This is Part Two in a series looking at Dharavi, a mostly informal township in Mumbai often referred to as Asia’s largest slum, and the government’s controversial plans to redevelop it. With billions of dollars on the table, tens of thousands of homes and businesses at stake, and the global spotlight shining bright, this case of contested urban space is worth a deeper look.
“Dharavi is a black hole – something we should be ashamed of.”
-Mukesh Mehta, “Slum in the Way of Mumbai’s Progress,” BBC News, 21 March 2007
“Asia’s largest sprawl of squalor – the Dharavi slum – breathed below.”
-Aditya Ghosh, “Final plan for Asia’s largest slum ready,” Hindustan Times, 07 February 2008
“Dharavi has always been a permanent eyesore to foreign travellers flying to India.”
-“Blueprint for a new Dharavi,” The Financial Express, 17 June 2007
Dharavi is almost universally branded as a massive “slum.” This terminology is taken for granted in most mainstream media accounts, government designations and the popular imagination. In fact, the planning authority for Dharavi is the state’s Slum Rehabilitation Authority.
Even in the legal sense, this term is an inaccurate generalization. According to Sharad Mahajan of MASHAL, an NGO that managed GIS mapping and data collection for the government’s official survey of Dharavi, the 59,316 "slum structures" counted in the survey occupy around 396 of 590 acres. The rest of the area includes government-owned properties (including buildings developed under previous upgrading schemes), a Tata power station, a BEST bus station, Mahim Nature Park, a cemetery, railway facilities, private industrial and residential buildings, and streets (many paved by the municipality).
Koliwada, a historical fishing village that existed before Bombay did and has historical documents attesting to that, was never a slum — a fact finally recognized by DRP authorities in early 2009, when they agreed to exempt the area from the redevelopment plan. Kumbharwada, a community of potters who migrated to Mumbai after a drought in their native Gujarat, were afforded "Vacant Land Tenure," a unique tenancy arrangement, in Dharavi by the Bombay Municipal Corporation in 1932. There is also the Transit Camp, originally temporary structures built by the government for people displaced by infrastructure projects; decades later, this is a relatively well developed commercial and residential area. Matunga Labor Camp, has housed municipal sweepers for over 50 years. There are also chawls built by the Bombay Municipal Corporation prior to 1940. Many of these areas are now officially labeled slums, which seems legally questionable, even if it is permissible.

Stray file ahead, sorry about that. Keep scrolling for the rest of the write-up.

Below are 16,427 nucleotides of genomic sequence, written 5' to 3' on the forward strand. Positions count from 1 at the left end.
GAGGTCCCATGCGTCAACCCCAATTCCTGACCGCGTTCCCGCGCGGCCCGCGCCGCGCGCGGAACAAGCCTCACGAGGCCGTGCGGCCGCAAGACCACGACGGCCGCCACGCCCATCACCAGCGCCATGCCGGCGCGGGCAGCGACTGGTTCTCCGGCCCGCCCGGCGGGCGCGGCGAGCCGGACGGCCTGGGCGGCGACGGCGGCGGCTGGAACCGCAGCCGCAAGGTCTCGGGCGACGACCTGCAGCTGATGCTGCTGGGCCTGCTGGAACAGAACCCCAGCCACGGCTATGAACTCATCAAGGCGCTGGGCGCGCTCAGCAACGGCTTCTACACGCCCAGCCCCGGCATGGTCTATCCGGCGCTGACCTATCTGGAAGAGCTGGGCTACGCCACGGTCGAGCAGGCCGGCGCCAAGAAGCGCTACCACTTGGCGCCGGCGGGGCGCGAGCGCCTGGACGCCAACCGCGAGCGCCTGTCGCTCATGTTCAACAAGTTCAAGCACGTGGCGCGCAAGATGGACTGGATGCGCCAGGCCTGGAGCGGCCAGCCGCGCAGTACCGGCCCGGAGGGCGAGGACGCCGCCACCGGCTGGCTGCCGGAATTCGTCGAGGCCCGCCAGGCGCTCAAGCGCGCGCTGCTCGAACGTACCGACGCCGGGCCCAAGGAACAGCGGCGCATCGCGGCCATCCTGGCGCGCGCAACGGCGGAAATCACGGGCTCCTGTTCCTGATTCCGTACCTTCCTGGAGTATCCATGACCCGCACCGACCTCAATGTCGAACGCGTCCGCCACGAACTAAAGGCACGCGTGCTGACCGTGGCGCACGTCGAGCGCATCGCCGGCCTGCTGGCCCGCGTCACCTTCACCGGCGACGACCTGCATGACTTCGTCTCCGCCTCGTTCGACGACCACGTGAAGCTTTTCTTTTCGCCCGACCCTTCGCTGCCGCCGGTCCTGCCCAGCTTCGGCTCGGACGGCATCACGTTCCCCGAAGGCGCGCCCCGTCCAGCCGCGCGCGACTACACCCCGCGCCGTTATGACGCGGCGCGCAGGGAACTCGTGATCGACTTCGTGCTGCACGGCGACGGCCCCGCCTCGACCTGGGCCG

When you look beneath the surface at the parts considered "slum areas", the term seems equally problematic. Does the ICICI bank on 90 Feet Road count as a slum structure? What about the Sri Siddhi Vinayakar Temple, the 120-year old Dharavi Mosque or St. Anthony Church? Kala Killa, a fort built by order of the Governor of Bombay in 1737? The three-story Gurudutta Gym, home to one of Mumbai’s champion bodybuilders? The London-trained cosmotologist’s clinic, blood and X-ray labs, cyber cafes, lawyers’ offices? The air-conditioned stores selling gold jewelry and high-end electronics? The schools, the bakeries who stock stores across the city and 13 Compound, Mumbai’s unofficial but main recycling center? The offices of countless NGOs and associations of every creed and culture? The streets that look like the old city of Jodpur or any small town in India or Tokyo minus a few decades? With more than 80 distinct neighborhoods, over 600,000 people, and a "GDP" of USD 500 million, by all measures this slum looks suspicously like a city of its own.
This is not to say that Dharavi is without serious problems. Many parts of Dharavi are overcrowded and suffer the effects of a lack of provision of basic civic services and amenities. Many structures use recycled materials, reflecting owners’ poverty and lack of access to finance. Dharavi needs support to develop. But it should be obvious by now that the label "slum" is inappropriate.
"Slum" is not a neutral descriptive term, but a highly affective one. Sometimes – as in the quotes I introduced with – the biases are clearly spelled out. Even when there are no blatant stereotypes, "slum" is always shorthand for blighted, dirty, dysfunctional, unacceptable. The myth of Dharavi as a uniform slum is reinforced by cliché imagery of sprawling corrugated tin roofs and garbage-choked lanes, repeated on the government’s websites and presentations and most mainstream Indian papers. Rhetoric and images evoking Dharavi’s scale (“largest slum in Asia,” “sprawl of squalor”) further dehumanize it and inflate the “threat.” Middle- and upper-class Mumbaikers have no reason to dispute the term, likely never having set foot in Dharavi.
This is not a neutral misunderstanding — packaging Dharavi as one big slum serves a clear purpose. Although there is no single actor behind it, the PR campaign that brands Dharavi as such is so masterful that the inaccurate and loaded term is assumed to be a fact by most and has provided unquestioned justification for the government’s developer-driven redevelopment plan.
(Photos by Katia Savchuk. Photo collage of Dharavi and Tokyo by Matias Echanove (www.airoots.org/www.dharavi.org).)